18

I'd like to read a lambda function I created as a string, after I created it.

For example,

func = lambda num1,num2: num1 + num2

I'd like to read func as:

'lambda num1,num2: num1 + num2'

Is there a way to accomplish this or even read any part of the lambda function?

0

4 Answers 4

14

Edit: Changed my first answer as I misunderstood the question. This answer is borrowed from a number of other uses, however I have completed the code to only display the part of the string that you want.

import inspect

func = lambda num1,num2: num1 + num2
funcString = str(inspect.getsourcelines(func)[0])
funcString = funcString.strip("['\\n']").split(" = ")[1]
print funcString

Outputs the following string:

lambda num1,num2: num1 + num2
2
  • If I copy and paste the code above I get an error at line 3: Traceback (most recent call last): File "<stdin>", line 1, in <module> File "/usr/lib/python3.9/inspect.py", line 1006, in getsourcelines lines, lnum = findsource(object) File "/usr/lib/python3.9/inspect.py", line 835, in findsource raise OSError('could not get source code') OSError: could not get source code
    – Siderius
    Dec 3, 2021 at 16:26
  • 1
    Sorry for the delayed reply. @Siderius try running the code from a file instead of an interpreter.
    – maccartm
    Dec 15, 2021 at 14:47
6

You can use getsourcelines from the inspect module to do this

This function returns as a list all of the lines of the definition of any function, module, class or method as well as the line number at which it was defined.

For example:

import inspect

f = lambda x, y : x + y

print inspect.getsourcelines(f)[0][0]

Will output the definition of the function as:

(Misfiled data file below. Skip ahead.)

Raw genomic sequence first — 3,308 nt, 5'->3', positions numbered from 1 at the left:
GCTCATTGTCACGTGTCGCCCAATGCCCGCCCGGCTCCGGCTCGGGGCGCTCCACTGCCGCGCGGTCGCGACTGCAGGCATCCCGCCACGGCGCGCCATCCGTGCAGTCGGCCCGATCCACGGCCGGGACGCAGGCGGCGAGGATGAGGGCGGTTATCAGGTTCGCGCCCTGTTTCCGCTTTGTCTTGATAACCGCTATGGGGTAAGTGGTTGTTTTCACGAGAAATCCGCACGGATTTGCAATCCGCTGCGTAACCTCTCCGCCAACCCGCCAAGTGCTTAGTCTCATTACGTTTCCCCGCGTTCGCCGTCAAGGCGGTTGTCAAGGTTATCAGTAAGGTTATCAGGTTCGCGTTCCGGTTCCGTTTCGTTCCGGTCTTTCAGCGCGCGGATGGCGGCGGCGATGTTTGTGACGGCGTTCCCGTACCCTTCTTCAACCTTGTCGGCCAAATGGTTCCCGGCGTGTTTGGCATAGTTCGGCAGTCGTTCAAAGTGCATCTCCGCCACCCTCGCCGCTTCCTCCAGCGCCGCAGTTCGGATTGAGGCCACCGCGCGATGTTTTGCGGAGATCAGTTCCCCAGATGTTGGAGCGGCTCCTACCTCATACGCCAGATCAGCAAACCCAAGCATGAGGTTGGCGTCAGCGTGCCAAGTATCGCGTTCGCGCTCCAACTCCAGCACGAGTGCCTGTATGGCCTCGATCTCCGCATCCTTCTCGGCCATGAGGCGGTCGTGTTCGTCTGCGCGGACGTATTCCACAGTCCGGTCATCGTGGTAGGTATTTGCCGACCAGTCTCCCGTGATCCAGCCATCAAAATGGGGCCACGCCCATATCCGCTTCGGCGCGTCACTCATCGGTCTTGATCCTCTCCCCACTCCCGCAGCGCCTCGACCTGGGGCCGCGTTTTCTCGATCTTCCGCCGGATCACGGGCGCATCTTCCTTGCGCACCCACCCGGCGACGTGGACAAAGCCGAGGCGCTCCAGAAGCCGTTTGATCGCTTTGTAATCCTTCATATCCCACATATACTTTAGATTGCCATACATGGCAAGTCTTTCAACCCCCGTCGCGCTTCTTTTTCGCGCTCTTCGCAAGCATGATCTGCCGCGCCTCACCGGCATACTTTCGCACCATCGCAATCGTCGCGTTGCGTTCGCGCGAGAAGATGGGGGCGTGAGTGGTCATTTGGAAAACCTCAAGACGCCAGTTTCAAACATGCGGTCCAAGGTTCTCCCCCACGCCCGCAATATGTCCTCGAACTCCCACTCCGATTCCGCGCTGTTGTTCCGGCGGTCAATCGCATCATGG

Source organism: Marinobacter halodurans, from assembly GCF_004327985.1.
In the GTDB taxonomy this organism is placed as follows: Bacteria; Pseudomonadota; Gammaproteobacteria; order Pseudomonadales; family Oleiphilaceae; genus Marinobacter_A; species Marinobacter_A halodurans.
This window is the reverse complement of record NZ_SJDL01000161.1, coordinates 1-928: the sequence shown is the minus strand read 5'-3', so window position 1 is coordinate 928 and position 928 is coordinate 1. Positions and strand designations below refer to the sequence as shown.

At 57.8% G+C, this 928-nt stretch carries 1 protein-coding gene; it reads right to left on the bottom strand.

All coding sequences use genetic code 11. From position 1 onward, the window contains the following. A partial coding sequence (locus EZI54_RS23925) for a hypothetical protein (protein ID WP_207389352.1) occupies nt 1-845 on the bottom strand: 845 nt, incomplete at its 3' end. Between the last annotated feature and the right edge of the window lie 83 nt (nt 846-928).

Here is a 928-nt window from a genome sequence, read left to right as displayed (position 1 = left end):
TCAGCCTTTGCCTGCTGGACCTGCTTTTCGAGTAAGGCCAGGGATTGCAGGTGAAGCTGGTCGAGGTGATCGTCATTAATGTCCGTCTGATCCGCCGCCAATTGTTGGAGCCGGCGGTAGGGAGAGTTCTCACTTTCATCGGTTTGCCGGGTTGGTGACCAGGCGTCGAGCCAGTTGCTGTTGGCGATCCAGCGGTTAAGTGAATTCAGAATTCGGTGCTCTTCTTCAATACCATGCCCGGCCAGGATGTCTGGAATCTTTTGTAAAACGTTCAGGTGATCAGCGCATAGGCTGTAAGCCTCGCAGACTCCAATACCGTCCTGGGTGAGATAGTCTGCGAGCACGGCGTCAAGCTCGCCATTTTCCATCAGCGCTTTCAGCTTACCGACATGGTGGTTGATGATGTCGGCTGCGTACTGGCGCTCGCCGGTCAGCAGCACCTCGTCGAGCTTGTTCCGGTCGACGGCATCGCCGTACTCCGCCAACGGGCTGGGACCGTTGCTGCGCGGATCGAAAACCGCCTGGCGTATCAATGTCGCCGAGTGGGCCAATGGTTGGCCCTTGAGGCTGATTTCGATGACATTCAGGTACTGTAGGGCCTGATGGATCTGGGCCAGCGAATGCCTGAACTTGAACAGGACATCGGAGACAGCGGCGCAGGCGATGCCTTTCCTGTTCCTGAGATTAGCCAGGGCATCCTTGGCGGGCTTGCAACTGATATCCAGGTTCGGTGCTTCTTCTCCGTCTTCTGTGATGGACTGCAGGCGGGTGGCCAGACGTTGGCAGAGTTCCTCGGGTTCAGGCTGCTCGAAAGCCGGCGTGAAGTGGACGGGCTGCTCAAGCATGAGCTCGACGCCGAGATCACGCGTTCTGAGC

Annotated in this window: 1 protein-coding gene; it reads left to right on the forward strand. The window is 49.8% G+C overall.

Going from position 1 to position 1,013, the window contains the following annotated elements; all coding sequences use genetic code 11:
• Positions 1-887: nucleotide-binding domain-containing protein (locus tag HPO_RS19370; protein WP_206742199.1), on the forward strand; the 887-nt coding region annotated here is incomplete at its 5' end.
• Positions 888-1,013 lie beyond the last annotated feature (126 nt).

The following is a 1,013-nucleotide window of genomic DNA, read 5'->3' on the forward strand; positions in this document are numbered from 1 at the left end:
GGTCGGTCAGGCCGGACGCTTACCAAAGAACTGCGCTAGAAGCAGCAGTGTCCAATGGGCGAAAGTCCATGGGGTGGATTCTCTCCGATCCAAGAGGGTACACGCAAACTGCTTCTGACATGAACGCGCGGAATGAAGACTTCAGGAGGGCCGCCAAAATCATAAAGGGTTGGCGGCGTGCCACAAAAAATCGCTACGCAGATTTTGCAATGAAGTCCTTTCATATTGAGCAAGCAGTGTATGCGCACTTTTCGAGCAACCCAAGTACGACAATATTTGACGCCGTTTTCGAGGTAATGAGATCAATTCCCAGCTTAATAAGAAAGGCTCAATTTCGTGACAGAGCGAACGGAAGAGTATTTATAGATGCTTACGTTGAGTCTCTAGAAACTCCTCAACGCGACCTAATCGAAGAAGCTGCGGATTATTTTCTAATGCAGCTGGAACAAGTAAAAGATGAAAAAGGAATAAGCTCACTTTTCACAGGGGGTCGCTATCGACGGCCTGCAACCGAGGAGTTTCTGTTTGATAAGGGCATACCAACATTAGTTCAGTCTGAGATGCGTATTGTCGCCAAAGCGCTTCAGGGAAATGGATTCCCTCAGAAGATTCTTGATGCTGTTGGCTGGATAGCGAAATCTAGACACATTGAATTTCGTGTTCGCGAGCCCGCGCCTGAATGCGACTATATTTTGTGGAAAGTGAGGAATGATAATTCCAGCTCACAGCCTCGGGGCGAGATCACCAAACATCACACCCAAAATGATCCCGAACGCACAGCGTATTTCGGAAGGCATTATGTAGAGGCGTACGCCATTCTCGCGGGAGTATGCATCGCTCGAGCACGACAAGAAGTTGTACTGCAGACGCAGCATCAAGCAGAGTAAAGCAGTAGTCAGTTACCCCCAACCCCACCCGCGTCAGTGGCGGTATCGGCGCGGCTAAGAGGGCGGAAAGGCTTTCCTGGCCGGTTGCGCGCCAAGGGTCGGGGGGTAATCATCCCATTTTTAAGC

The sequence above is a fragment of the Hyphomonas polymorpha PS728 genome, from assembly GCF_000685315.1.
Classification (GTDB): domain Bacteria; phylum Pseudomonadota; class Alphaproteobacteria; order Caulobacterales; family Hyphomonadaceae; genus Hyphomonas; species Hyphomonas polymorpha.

f = lambda x, y: x + y
3

You can use Python's inspect module to get the desired code as a list of strings:

#!/usr/bin/env python3
# coding: utf-8

import inspect

func = lambda num1, num2: num1 + num2

def f():
    a = 1
    b = 2
    return a + b

def get_code_as_string(passed_func):
    return inspect.getsourcelines(passed_func)


if __name__ == '__main__':
    # feed a lambda function
    print(get_code_as_string(func))

    # feed a normal function
    print(get_code_as_string(f))

The output is as follows:

(['func = lambda num1, num2: num1 + num2\n'], 6)
(['def f():\n', '    a = 1\n', '    b = 2\n', '    return a + b\n'], 8)

As you can see inspect.getsourcelines() returns a tuple of a list and an integer. The list contains all the lines of the function passed to inspect.getsourcelines() and the integer represents the line number in which the provided functions starts.

0

You can use Python's eval() function:

>>> func = eval('lambda num1,num2: num1 + num2')
>>> func
<function <lambda> at 0x7fe87b74b668>

To evaluate any expression and return the value.

2
  • 3
    eval is evil and considered bad practice... advise against it.
    – TMOTTM
    Jun 7, 2019 at 13:45
  • 2
    Also this is the opposite of the desired solution, OP is looking to get the string from the lambda, not create the lambda from the string. Aug 23, 2023 at 20:09

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